ARDSLEY, N.Y. The transition from summer to fall traditionally offers relief from not only the summer heat, but high summer gas prices as well. But this year, Rivertown residents may not be so lucky. While the heat will surly fade, gas prices could stay high into fall.
I cant believe it, Sarah Hardee, a Dobbs Ferry resident, said as she pumped gas. It seems like every time I fill up, this price jumps. Its insane.
With Hurricane Isaac knocking out power to countless refineries in the Gulf Coast and an unsettled situation overseas, gas prices in the state have risen an average of seven cents in the past week to $4.12 a gallon. The national average sits at $3.86 as of Monday, nearly 80 cents higher than a year ago.
Immediate relief should not be expected, AAA spokesman Robert Sinclair Jr. said. Prices can change by the day, depending on various factors.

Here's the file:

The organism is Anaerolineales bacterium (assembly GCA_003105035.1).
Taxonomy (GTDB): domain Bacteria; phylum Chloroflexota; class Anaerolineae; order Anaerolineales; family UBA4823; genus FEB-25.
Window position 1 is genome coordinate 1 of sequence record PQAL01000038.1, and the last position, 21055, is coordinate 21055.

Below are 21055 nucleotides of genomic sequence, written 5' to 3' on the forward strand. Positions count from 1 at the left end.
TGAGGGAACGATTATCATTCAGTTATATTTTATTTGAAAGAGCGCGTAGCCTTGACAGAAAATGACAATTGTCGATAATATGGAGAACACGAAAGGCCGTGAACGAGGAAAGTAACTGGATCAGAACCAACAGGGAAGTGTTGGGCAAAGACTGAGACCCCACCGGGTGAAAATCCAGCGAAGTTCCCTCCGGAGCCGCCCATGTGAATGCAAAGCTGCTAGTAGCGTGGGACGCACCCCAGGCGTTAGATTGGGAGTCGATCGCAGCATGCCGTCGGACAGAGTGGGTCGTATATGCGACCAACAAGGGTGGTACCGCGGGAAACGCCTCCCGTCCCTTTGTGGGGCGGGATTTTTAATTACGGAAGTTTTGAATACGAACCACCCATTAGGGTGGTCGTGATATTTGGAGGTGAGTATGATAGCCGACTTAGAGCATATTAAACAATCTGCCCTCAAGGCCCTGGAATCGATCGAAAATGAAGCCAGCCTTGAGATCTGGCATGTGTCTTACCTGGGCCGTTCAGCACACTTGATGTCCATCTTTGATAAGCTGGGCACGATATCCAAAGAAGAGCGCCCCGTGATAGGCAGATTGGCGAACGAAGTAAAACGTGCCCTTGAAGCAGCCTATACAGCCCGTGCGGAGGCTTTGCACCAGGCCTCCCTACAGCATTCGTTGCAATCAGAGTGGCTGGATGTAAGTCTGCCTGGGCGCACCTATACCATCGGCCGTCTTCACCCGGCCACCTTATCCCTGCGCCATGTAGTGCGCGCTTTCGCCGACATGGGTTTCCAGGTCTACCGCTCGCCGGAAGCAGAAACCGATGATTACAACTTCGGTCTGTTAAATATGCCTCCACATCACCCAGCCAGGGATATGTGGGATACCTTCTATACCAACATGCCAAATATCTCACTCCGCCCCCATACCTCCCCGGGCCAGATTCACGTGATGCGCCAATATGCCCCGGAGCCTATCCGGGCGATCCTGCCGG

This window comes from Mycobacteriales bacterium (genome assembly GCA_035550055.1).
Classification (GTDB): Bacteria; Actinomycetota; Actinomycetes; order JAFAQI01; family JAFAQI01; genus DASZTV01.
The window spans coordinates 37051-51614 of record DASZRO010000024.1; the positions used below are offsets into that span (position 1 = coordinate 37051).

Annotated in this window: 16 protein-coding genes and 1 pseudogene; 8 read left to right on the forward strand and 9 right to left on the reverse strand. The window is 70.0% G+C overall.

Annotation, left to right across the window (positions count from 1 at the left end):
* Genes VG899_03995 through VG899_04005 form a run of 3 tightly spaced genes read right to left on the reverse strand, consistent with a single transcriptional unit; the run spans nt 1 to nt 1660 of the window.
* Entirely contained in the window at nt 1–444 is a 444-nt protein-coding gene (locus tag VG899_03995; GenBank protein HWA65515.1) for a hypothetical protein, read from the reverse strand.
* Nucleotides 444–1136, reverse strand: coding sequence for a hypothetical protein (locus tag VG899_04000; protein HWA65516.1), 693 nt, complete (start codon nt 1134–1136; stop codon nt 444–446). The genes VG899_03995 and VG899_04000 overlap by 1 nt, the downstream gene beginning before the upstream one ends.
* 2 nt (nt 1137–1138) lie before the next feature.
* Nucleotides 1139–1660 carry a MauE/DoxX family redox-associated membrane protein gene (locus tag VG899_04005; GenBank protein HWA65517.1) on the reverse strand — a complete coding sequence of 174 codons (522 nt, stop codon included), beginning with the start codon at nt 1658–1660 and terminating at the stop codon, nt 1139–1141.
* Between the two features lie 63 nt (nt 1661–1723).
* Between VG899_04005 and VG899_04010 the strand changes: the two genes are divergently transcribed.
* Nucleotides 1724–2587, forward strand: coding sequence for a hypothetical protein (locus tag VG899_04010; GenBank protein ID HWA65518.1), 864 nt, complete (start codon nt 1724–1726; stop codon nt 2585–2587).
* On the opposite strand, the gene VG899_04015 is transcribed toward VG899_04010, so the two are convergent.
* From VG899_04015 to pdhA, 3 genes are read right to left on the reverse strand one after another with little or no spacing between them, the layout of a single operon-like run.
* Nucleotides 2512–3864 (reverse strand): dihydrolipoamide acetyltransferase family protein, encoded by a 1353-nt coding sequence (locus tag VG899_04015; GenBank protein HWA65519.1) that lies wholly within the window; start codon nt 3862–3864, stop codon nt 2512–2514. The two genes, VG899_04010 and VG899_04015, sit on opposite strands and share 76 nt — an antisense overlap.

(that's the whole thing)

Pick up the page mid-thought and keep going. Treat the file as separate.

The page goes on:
This is really a day-to-day progression. Things happen overseas we cannot control and prices can change significantly from one day to the next, he said. People were popping champagne after we hit an April peak and prices started to drop, and things literally changed the next day.
Isaac caused a slight bump in prices, Sinclair said. But a more threatening issue is the upheaval in the Middle East, which may ultimately threaten the nations supply of crude oil.
Were seeing some of the effects of the global market, he added. The continuing tensions with Iran may ultimately take away as much as 20 percent of the worlds crude oil.
Locally, the cheapest gas can be found at Getty at Broadway and Ashford Avenue, for $4.31 a gallon. Most stations are charging more than $4.30 for regular and nearly $4.60 for premium gas.
Stations will switch from the more expensive summer blend of gasoline to a cheaper winter blend next week, but Sinclair said motorists shouldnt expect a sudden drop in prices.
When they switch over next week, perhaps things will get better, but there are so many more factors than just that, he said. Theres so much going on, but in the short term, prices are more likely to continue to rise.
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